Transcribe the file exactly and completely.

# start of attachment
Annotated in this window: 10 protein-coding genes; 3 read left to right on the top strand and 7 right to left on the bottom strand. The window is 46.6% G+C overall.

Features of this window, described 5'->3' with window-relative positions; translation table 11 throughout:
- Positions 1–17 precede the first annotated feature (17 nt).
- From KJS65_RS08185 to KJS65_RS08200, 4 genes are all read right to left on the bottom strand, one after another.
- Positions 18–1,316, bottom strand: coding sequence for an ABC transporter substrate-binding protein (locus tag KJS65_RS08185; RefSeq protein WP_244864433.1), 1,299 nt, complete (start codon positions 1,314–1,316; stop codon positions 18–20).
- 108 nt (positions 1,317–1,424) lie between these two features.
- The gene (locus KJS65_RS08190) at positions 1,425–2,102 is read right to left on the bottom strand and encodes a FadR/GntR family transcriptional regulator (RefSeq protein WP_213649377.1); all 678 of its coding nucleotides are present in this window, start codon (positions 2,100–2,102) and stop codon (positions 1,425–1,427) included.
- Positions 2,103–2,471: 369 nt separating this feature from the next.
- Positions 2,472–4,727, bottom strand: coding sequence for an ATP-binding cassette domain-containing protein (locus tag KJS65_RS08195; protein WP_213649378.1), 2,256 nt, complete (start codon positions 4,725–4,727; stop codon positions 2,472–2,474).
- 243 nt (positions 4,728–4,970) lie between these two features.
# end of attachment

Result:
Annotated in this window: 10 protein-coding genes; 3 read left to right on the top strand and 7 right to left on the bottom strand. The window is 46.6% G+C overall.

Features of this window, described 5'->3' with window-relative positions; translation table 11 throughout:
- Positions 1–17 precede the first annotated feature (17 nt).
- From KJS65_RS08185 to KJS65_RS08200, 4 genes are all read right to left on the bottom strand, one after another.
- Positions 18–1,316, bottom strand: coding sequence for an ABC transporter substrate-binding protein (locus tag KJS65_RS08185; RefSeq protein WP_244864433.1), 1,299 nt, complete (start codon positions 1,314–1,316; stop codon positions 18–20).
- 108 nt (positions 1,317–1,424) lie between these two features.
- The gene (locus KJS65_RS08190) at positions 1,425–2,102 is read right to left on the bottom strand and encodes a FadR/GntR family transcriptional regulator (RefSeq protein WP_213649377.1); all 678 of its coding nucleotides are present in this window, start codon (positions 2,100–2,102) and stop codon (positions 1,425–1,427) included.
- Positions 2,103–2,471: 369 nt separating this feature from the next.
- Positions 2,472–4,727, bottom strand: coding sequence for an ATP-binding cassette domain-containing protein (locus tag KJS65_RS08195; protein WP_213649378.1), 2,256 nt, complete (start codon positions 4,725–4,727; stop codon positions 2,472–2,474).
- 243 nt (positions 4,728–4,970) lie between these two features.